Abstract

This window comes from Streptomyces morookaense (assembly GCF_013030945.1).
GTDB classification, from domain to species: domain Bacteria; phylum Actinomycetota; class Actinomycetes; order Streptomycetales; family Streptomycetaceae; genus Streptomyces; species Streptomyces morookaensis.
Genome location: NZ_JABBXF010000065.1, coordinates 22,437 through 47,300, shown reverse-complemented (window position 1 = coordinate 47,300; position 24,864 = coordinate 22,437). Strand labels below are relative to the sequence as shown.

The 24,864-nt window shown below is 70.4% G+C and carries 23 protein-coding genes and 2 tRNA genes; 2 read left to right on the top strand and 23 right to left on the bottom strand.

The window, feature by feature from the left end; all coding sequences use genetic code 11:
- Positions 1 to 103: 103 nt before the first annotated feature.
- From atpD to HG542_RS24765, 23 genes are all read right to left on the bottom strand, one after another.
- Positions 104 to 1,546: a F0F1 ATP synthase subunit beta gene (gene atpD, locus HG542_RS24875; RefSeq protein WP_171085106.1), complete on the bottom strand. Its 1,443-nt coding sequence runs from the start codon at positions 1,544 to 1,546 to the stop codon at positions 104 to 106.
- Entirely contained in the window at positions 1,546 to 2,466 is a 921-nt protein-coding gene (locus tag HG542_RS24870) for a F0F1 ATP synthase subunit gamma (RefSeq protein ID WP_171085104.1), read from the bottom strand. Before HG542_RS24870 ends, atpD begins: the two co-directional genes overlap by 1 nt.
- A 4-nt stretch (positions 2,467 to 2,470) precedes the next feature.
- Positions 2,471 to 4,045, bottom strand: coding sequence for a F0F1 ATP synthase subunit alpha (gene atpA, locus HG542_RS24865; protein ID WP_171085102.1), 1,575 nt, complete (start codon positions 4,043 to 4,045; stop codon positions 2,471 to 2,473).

Miocene calcarenites of Menorca exhibit abundant terrigenous dolomite, both as rock fragements and as individual abraded crystals. Petrographically, this detritus looks both like neighboring Jurassic dolostones and like Triassic Muschelkalk dolostones. To determine which stratigraphic unit(s) provide this terrigenous dolomite, the iron contents of Triassic and Jurassic dolostones were analyzed. Jurassic dolostones proved to be the principal source. The Triassic dolomite detritus is proportionate to the small area of Triassic exposure relative to the Jurassic. Diagenetic dolomite in Miocene calcarenites occurs as 1) pervasive crystals and 2) overgrowths on the terrigenous dolomite crystals. These two varieties commonly occur together, but overgrowths occur in some samples in the absence of the pervasive variety, which indicates that "seeding" by terrigenous dolomite promoted diagenetic dolomitization. Calcitization of Miocene dolomite favored centers of the pervasive dolomite crystals and the inner margins of dolomite overgrowths. These patterns of dedolomite indicate that the two varieties of dolomite are behaviorly correlative, which suggests that they are temporally correlative as well.--Modified journal abstract.

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